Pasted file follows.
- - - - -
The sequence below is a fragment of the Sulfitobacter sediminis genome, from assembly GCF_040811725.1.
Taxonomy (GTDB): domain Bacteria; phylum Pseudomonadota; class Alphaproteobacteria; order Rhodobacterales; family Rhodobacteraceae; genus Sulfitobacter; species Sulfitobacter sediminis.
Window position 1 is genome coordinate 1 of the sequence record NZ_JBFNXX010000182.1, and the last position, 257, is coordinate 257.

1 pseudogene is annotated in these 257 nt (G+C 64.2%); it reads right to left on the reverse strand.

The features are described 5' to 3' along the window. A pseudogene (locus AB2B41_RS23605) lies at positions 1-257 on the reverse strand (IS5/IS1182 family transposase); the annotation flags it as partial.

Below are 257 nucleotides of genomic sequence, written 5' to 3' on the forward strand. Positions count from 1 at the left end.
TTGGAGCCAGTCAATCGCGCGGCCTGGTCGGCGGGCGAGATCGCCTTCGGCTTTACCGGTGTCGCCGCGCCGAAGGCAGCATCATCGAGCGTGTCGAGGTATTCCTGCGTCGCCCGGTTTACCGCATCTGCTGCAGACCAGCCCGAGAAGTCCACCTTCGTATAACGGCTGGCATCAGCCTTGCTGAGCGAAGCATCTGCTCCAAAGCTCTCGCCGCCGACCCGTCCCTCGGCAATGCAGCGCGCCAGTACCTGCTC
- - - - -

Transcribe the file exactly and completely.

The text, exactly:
The sequence below is a fragment of the Sulfitobacter sediminis genome, from assembly GCF_040811725.1.
Taxonomy (GTDB): domain Bacteria; phylum Pseudomonadota; class Alphaproteobacteria; order Rhodobacterales; family Rhodobacteraceae; genus Sulfitobacter; species Sulfitobacter sediminis.
Window position 1 is genome coordinate 1 of the sequence record NZ_JBFNXX010000182.1, and the last position, 257, is coordinate 257.

1 pseudogene is annotated in these 257 nt (G+C 64.2%); it reads right to left on the reverse strand.

The features are described 5' to 3' along the window. A pseudogene (locus AB2B41_RS23605) lies at positions 1-257 on the reverse strand (IS5/IS1182 family transposase); the annotation flags it as partial.

Below are 257 nucleotides of genomic sequence, written 5' to 3' on the forward strand. Positions count from 1 at the left end.
TTGGAGCCAGTCAATCGCGCGGCCTGGTCGGCGGGCGAGATCGCCTTCGGCTTTACCGGTGTCGCCGCGCCGAAGGCAGCATCATCGAGCGTGTCGAGGTATTCCTGCGTCGCCCGGTTTACCGCATCTGCTGCAGACCAGCCCGAGAAGTCCACCTTCGTATAACGGCTGGCATCAGCCTTGCTGAGCGAAGCATCTGCTCCAAAGCTCTCGCCGCCGACCCGTCCCTCGGCAATGCAGCGCGCCAGTACCTGCTC